Walasse ting

gouaches - 1987-1988

Text by Alberico Sala

Ltempting to decipher the forest of symbols and metaphors that surrounds whoever walks through the exhibition of the painter Walasse Ting, is immediately overwhelmed by the festival of colors, by the (apparently modest) jubilation of the female forms, in a joyful decoration of birds, indeed of parrots .

The parrots talk, and one wonders what they whisper, in the air in which they are suspended, like fragile herms, the evoked women, imagined by Ting. It is a thick representation of the courtship, of the talkative siege of these taciturn, enigmatic ladies, who who knows from which city or forbidden gardens they have come out, or are held prisoner, with love.

The birds of the remote Chinese dynasties were preferably blue; some perched on the highest branches of the cosmic tree, near paradise; birds attacking snakes, woman's own ideas (one could malign). Here the parrots are affable, they accompany the woman, a graceful deity who has placed her feet on the grass of the earth.

Symbology still appears (perhaps ornithomancy, the interpretation of flights and cries). But, here, it is more judicious to look at the experience, so suggestive and suggestive, of Walasse Ting, who returned, after six years, to exhibit in Milan. Ting is Chinese, but has lived and worked in New York for years after an intense stay in Paris.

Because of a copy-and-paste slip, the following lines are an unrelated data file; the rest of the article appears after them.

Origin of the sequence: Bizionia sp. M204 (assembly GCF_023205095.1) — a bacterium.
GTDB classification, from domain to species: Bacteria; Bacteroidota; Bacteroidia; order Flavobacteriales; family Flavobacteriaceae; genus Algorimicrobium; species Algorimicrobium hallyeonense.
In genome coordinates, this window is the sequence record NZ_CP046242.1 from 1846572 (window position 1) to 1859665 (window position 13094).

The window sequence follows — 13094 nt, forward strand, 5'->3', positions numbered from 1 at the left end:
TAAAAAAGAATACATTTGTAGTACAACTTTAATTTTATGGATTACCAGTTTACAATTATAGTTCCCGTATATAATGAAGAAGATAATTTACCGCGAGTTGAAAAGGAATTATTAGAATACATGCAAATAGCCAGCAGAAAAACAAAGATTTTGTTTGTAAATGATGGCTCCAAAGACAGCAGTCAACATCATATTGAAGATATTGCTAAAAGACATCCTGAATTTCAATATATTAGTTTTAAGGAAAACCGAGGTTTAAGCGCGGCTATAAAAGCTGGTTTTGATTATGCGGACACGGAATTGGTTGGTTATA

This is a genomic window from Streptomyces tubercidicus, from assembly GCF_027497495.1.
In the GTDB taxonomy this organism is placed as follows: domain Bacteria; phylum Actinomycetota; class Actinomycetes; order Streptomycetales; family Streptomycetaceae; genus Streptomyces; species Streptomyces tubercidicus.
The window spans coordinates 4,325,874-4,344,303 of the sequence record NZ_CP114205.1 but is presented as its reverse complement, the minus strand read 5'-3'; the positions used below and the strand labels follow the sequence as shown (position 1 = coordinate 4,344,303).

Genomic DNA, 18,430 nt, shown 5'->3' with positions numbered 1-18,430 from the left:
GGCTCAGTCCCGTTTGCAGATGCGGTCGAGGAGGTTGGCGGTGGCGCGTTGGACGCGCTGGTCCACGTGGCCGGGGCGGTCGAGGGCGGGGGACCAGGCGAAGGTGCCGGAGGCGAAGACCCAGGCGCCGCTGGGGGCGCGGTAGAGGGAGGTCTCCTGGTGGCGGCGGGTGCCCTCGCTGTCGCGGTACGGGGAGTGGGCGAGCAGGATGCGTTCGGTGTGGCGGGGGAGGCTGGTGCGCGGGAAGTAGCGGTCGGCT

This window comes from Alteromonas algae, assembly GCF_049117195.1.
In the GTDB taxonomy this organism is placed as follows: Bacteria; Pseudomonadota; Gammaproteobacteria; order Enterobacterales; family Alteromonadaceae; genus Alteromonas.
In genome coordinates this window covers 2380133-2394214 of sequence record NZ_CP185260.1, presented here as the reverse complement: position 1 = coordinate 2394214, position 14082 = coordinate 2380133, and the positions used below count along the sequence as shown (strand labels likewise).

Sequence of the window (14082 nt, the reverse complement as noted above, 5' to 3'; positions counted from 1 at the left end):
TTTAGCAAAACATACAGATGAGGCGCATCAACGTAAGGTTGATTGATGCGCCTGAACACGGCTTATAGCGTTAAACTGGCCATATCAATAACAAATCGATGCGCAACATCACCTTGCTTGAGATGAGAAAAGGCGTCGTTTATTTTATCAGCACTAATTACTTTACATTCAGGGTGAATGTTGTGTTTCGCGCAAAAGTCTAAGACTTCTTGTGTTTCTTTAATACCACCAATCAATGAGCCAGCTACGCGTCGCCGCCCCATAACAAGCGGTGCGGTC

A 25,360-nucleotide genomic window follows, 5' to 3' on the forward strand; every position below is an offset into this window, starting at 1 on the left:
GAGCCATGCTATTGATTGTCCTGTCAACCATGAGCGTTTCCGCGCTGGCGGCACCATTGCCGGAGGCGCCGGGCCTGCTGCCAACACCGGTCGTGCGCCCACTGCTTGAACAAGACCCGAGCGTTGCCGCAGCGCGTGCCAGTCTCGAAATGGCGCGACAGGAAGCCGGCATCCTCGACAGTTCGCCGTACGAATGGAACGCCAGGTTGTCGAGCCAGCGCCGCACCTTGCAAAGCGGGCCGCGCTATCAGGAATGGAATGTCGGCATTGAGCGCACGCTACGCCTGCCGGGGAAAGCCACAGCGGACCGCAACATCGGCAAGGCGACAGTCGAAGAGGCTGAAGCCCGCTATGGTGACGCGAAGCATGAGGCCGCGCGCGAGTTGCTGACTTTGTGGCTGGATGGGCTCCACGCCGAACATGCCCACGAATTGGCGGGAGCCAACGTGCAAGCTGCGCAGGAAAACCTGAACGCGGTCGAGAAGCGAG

His painting, on rice paper, comes to life at the East-West encounter, combining weight and lightness, glazes and chromatic fullness. A painting of natural grace, cultured filtrations, and clear memories; harmonization between the line (privileged in the East) and the volume (favored by the West), according to the scheme of Mark Tobey who, in China, had practiced with sumi ink and the brush.

Walasse Ting managed to bring the extremes together. From the large sheets of Chinese civilization, his women (from the slits of the eyes, they question), enter a Central European air, with large hats, a decoration with Art Nouveau reflections.

The lithe bodies mix the subtle colors with the parrots. Reds and greens dominate, on which the lunar pallor of the faces and hands stand out, or the faint redness, due to secret, sudden movements of the heart and mind.

Flowers and fruit surround the elegant gynoecium. In procession (subdued musical rhythms), the metamorphoses are interchangeable, between women and parrots. They just left the river bank; the spring rain has covered them with colors.

We hear (if you listen well) the ballad of the poet Li Po: «… Three thousand pairs of arched eyebrows - they offer laughter and songs -… That lasts as the mountains of the South - your life…».